F. Chris Haussmann, Principal
Chris is also a founding principal of the Centre for Mediation where he mediates disputes and provides conflict resolution advisory services to clients. He is a director of Conflict Resolution Network Canada, a national not-for-profit organization promoting effective dispute resolution throughout Canada and internationally, and a roster mediator with the Ontario Mandatory Mediation Program, the Ontario Ministry of Natural Resources Resource Stewardship Program, Public Works and Government Services Canada and the U.S. Institute for Environmental Conflict Resolution.
Peter G. Mueller, Senior Associate
Mr. Mueller is a management consultant and Senior Associate with Haussmann Consulting. He provides project management, process planning and facilitation, business planning and communications strategy services to a wide range of private and public sector clients in fields as diverse as municipal government, policing, elder and health care and Internet marketing.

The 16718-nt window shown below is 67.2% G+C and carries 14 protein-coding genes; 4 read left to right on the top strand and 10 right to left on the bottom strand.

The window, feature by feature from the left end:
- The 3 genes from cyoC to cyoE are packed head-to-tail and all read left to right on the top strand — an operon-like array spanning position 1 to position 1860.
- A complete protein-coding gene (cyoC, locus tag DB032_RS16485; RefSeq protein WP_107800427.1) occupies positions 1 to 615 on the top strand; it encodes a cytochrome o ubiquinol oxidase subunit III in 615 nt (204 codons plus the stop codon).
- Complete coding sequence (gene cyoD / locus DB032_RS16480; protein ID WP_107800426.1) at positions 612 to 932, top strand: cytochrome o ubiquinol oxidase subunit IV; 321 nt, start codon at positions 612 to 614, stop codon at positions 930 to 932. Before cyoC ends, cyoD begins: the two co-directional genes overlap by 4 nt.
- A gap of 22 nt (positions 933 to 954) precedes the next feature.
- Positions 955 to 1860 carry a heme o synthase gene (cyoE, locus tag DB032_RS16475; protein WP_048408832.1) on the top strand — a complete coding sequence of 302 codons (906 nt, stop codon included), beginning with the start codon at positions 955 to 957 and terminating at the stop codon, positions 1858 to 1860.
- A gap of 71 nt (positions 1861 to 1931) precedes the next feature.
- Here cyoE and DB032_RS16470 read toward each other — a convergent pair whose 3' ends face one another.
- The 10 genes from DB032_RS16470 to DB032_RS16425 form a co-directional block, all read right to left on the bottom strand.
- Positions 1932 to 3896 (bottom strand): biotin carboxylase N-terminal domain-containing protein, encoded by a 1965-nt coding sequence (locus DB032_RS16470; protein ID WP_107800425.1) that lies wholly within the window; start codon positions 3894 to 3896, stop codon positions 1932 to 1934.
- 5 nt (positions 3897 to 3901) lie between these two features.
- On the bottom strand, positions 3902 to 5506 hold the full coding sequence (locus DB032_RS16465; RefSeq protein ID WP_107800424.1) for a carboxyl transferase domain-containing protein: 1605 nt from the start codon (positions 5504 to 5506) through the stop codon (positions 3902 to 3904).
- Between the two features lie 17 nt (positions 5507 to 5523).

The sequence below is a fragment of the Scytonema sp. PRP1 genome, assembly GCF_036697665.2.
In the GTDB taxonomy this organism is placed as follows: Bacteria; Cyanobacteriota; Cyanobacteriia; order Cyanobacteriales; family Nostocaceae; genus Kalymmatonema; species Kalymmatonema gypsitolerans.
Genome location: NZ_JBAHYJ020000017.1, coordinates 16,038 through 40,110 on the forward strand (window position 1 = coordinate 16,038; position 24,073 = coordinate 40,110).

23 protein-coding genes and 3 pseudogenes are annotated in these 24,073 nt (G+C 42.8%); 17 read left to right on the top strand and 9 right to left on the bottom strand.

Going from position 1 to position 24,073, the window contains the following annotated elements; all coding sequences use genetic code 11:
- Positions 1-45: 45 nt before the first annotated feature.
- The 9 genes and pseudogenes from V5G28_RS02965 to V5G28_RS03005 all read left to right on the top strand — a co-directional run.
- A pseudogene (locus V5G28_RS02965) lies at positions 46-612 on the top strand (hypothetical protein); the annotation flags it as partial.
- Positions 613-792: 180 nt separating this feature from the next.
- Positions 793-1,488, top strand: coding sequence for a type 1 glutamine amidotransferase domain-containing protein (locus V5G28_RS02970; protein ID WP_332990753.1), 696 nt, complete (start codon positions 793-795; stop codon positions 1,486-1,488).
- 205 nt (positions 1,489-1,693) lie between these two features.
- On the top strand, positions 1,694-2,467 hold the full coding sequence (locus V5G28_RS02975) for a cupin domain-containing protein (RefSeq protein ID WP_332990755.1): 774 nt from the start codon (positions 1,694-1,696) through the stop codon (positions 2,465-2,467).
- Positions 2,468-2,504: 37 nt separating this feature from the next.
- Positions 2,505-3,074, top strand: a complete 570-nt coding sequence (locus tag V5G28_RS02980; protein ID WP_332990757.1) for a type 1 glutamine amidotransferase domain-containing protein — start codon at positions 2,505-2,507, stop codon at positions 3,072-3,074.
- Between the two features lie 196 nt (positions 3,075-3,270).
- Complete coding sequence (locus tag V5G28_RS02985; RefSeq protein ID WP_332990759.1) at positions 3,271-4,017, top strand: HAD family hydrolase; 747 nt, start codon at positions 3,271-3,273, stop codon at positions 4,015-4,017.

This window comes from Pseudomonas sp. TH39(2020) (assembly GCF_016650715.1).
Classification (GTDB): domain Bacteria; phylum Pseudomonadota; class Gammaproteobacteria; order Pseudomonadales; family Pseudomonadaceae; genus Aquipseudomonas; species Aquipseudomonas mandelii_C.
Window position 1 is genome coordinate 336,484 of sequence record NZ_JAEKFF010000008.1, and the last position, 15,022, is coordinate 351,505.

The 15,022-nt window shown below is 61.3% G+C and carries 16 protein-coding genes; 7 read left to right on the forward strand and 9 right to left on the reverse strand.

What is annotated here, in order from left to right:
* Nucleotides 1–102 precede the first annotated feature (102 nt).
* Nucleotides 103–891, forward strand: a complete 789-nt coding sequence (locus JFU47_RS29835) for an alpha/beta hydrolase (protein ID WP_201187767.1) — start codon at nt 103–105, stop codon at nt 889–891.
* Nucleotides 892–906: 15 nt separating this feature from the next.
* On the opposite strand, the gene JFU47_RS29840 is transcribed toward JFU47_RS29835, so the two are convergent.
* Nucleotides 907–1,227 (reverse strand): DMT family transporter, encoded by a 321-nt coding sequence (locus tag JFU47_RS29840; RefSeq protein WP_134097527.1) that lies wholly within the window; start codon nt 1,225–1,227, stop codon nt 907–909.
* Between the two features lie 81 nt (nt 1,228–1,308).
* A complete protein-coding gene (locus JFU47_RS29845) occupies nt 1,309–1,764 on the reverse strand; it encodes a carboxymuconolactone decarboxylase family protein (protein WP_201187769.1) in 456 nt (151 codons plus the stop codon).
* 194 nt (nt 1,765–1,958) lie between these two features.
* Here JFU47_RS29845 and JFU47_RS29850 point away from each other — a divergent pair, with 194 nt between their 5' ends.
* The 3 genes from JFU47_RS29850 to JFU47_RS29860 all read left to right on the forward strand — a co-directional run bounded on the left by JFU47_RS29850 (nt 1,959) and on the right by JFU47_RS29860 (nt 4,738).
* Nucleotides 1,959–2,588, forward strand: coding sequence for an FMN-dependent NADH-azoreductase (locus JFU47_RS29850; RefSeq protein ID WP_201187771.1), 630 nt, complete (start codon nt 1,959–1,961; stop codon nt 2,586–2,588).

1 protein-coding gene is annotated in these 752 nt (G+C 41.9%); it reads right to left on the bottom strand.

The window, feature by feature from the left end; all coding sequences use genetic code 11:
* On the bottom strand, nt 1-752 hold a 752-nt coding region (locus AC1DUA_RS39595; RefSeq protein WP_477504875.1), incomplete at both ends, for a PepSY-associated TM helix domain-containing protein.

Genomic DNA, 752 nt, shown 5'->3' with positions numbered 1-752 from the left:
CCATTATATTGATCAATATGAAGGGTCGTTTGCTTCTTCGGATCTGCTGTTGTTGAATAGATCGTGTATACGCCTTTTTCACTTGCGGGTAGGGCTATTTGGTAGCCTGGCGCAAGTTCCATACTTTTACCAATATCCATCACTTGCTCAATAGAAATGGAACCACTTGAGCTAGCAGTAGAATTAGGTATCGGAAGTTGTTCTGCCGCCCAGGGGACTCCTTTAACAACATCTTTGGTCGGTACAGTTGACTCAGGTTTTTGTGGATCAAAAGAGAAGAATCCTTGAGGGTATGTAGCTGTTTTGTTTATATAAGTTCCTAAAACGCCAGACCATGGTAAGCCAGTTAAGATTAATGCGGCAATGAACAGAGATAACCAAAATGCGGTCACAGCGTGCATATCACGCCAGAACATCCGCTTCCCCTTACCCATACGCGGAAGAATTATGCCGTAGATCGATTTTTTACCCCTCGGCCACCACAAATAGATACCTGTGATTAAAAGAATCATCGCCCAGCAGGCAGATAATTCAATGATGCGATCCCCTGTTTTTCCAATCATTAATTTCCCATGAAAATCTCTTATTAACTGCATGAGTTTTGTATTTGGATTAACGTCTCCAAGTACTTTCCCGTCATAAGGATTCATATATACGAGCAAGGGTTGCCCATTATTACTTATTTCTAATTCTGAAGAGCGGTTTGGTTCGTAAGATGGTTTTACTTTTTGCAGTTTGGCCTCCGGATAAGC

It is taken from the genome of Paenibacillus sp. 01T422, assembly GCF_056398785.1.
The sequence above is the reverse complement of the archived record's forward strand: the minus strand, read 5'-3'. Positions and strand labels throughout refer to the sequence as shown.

As a former executive and seasoned communicator with 30 years of experience across a broad spectrum of markets and businesses, he held senior management positions with several of Canada’s largest private and public sector corporations. His responsibilities ranged from creating, leading and facilitating strategic business planning processes to managing a full service communications and public affairs function in a sensitive multi-stakeholder environment.